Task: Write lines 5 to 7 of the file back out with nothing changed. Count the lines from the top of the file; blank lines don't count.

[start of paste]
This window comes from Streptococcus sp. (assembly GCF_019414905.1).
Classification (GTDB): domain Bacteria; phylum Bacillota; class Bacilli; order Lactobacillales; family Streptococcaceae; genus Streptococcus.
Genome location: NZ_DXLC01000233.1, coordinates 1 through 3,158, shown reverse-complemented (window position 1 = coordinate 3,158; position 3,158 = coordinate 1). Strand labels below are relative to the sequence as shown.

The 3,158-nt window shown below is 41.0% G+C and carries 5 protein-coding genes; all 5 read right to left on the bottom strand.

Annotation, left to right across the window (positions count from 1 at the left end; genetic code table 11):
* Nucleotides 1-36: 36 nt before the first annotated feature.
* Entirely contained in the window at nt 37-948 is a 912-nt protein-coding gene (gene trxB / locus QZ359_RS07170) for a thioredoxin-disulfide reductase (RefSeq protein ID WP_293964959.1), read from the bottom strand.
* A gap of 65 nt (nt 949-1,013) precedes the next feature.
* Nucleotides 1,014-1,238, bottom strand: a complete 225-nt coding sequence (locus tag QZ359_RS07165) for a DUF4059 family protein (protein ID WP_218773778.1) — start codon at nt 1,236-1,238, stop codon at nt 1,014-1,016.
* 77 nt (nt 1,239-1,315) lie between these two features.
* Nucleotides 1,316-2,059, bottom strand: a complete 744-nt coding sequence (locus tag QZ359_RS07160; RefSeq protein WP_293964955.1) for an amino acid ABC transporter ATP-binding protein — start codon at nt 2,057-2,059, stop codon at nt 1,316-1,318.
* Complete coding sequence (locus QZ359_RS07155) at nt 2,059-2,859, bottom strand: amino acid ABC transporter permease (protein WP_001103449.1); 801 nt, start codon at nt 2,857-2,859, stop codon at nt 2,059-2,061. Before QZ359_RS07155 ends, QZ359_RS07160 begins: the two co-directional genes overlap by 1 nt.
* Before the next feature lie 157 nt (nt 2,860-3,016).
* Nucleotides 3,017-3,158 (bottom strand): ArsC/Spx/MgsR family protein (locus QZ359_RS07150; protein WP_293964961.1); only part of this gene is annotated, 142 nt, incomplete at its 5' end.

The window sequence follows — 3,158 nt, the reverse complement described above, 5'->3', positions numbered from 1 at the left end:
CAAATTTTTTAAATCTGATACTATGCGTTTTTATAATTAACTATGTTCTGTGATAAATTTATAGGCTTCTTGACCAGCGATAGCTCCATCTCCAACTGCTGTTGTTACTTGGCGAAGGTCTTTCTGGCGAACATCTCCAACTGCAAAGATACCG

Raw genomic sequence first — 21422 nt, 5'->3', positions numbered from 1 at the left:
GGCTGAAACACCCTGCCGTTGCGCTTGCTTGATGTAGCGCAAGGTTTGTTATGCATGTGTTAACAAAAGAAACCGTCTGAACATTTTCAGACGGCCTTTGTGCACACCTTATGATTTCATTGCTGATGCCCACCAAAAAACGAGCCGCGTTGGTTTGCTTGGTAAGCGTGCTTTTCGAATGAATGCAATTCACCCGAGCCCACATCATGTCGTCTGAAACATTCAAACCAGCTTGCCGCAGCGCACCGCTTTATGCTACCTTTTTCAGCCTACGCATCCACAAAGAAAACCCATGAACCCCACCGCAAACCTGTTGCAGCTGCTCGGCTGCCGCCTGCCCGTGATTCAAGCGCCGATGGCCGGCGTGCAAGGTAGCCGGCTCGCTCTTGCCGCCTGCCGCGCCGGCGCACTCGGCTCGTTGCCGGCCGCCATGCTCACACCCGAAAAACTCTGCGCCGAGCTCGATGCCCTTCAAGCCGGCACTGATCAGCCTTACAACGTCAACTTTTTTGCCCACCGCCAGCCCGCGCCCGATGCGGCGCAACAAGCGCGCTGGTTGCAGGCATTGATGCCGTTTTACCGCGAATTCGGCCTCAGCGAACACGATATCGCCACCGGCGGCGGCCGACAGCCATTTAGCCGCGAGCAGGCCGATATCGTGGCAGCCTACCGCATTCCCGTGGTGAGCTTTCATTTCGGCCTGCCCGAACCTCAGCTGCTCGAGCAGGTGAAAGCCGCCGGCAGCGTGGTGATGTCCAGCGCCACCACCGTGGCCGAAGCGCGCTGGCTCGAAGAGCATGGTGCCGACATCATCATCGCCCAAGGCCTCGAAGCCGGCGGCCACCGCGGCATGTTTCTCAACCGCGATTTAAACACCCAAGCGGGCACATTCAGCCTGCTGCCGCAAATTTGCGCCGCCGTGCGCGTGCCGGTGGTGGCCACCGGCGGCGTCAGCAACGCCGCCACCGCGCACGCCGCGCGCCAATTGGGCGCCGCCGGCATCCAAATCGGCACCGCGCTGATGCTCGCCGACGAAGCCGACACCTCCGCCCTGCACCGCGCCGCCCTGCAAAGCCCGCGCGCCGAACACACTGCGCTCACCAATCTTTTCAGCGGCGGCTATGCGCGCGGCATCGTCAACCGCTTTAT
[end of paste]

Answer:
Annotation, left to right across the window (positions count from 1 at the left end; genetic code table 11):
* Nucleotides 1-36: 36 nt before the first annotated feature.
* Entirely contained in the window at nt 37-948 is a 912-nt protein-coding gene (gene trxB / locus QZ359_RS07170) for a thioredoxin-disulfide reductase (RefSeq protein ID WP_293964959.1), read from the bottom strand.